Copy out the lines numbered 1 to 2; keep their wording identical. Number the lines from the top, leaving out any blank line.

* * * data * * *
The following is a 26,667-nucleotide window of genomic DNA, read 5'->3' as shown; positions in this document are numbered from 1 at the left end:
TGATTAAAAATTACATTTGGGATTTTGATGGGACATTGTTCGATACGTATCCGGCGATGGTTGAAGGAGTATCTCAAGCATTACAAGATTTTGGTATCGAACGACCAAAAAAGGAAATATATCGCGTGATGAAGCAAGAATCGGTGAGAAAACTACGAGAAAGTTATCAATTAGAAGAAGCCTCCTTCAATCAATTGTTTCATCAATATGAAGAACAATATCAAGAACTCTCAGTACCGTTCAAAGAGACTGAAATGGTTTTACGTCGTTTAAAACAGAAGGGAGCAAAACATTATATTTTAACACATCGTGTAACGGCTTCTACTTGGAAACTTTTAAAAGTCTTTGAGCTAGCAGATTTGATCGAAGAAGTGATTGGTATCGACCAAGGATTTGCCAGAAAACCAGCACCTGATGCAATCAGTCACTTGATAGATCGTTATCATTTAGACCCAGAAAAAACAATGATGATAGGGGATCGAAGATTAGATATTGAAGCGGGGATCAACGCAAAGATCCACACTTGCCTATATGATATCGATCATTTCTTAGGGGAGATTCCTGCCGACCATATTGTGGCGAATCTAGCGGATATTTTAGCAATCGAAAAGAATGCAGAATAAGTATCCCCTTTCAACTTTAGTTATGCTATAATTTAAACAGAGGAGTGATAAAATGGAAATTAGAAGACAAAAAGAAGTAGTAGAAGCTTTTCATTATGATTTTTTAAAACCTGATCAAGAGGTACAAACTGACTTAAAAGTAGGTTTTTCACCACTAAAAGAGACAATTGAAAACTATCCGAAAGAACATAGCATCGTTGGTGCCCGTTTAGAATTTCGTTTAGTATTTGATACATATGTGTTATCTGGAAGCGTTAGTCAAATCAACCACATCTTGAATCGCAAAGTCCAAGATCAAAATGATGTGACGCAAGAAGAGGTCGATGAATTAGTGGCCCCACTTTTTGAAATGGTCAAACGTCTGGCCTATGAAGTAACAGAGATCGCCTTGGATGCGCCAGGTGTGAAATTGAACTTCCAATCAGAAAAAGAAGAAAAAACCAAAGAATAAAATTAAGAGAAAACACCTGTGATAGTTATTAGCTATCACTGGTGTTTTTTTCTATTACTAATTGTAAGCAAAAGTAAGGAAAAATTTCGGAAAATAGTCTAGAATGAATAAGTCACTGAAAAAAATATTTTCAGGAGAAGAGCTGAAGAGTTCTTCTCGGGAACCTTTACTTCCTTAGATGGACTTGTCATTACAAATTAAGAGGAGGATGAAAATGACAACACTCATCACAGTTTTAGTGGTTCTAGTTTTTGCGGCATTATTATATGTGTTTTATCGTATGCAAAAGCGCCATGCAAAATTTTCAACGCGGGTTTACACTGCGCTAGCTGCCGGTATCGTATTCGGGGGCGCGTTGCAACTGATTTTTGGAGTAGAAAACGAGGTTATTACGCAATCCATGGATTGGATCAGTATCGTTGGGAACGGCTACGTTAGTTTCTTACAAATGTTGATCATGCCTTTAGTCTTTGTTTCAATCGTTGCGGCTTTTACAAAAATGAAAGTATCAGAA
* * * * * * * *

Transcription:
The following is a 26,667-nucleotide window of genomic DNA, read 5'->3' as shown; positions in this document are numbered from 1 at the left end:
TGATTAAAAATTACATTTGGGATTTTGATGGGACATTGTTCGATACGTATCCGGCGATGGTTGAAGGAGTATCTCAAGCATTACAAGATTTTGGTATCGAACGACCAAAAAAGGAAATATATCGCGTGATGAAGCAAGAATCGGTGAGAAAACTACGAGAAAGTTATCAATTAGAAGAAGCCTCCTTCAATCAATTGTTTCATCAATATGAAGAACAATATCAAGAACTCTCAGTACCGTTCAAAGAGACTGAAATGGTTTTACGTCGTTTAAAACAGAAGGGAGCAAAACATTATATTTTAACACATCGTGTAACGGCTTCTACTTGGAAACTTTTAAAAGTCTTTGAGCTAGCAGATTTGATCGAAGAAGTGATTGGTATCGACCAAGGATTTGCCAGAAAACCAGCACCTGATGCAATCAGTCACTTGATAGATCGTTATCATTTAGACCCAGAAAAAACAATGATGATAGGGGATCGAAGATTAGATATTGAAGCGGGGATCAACGCAAAGATCCACACTTGCCTATATGATATCGATCATTTCTTAGGGGAGATTCCTGCCGACCATATTGTGGCGAATCTAGCGGATATTTTAGCAATCGAAAAGAATGCAGAATAAGTATCCCCTTTCAACTTTAGTTATGCTATAATTTAAACAGAGGAGTGATAAAATGGAAATTAGAAGACAAAAAGAAGTAGTAGAAGCTTTTCATTATGATTTTTTAAAACCTGATCAAGAGGTACAAACTGACTTAAAAGTAGGTTTTTCACCACTAAAAGAGACAATTGAAAACTATCCGAAAGAACATAGCATCGTTGGTGCCCGTTTAGAATTTCGTTTAGTATTTGATACATATGTGTTATCTGGAAGCGTTAGTCAAATCAACCACATCTTGAATCGCAAAGTCCAAGATCAAAATGATGTGACGCAAGAAGAGGTCGATGAATTAGTGGCCCCACTTTTTGAAATGGTCAAACGTCTGGCCTATGAAGTAACAGAGATCGCCTTGGATGCGCCAGGTGTGAAATTGAACTTCCAATCAGAAAAAGAAGAAAAAACCAAAGAATAAAATTAAGAGAAAACACCTGTGATAGTTATTAGCTATCACTGGTGTTTTTTTCTATTACTAATTGTAAGCAAAAGTAAGGAAAAATTTCGGAAAATAGTCTAGAATGAATAAGTCACTGAAAAAAATATTTTCAGGAGAAGAGCTGAAGAGTTCTTCTCGGGAACCTTTACTTCCTTAGATGGACTTGTCATTACAAATTAAGAGGAGGATGAAAATGACAACACTCATCACAGTTTTAGTGGTTCTAGTTTTTGCGGCATTATTATATGTGTTTTATCGTATGCAAAAGCGCCATGCAAAATTTTCAACGCGGGTTTACACTGCGCTAGCTGCCGGTATCGTATTCGGGGGCGCGTTGCAACTGATTTTTGGAGTAGAAAACGAGGTTATTACGCAATCCATGGATTGGATCAGTATCGTTGGGAACGGCTACGTTAGTTTCTTACAAATGTTGATCATGCCTTTAGTCTTTGTTTCAATCGTTGCGGCTTTTACAAAAATGAAAGTATCAGAA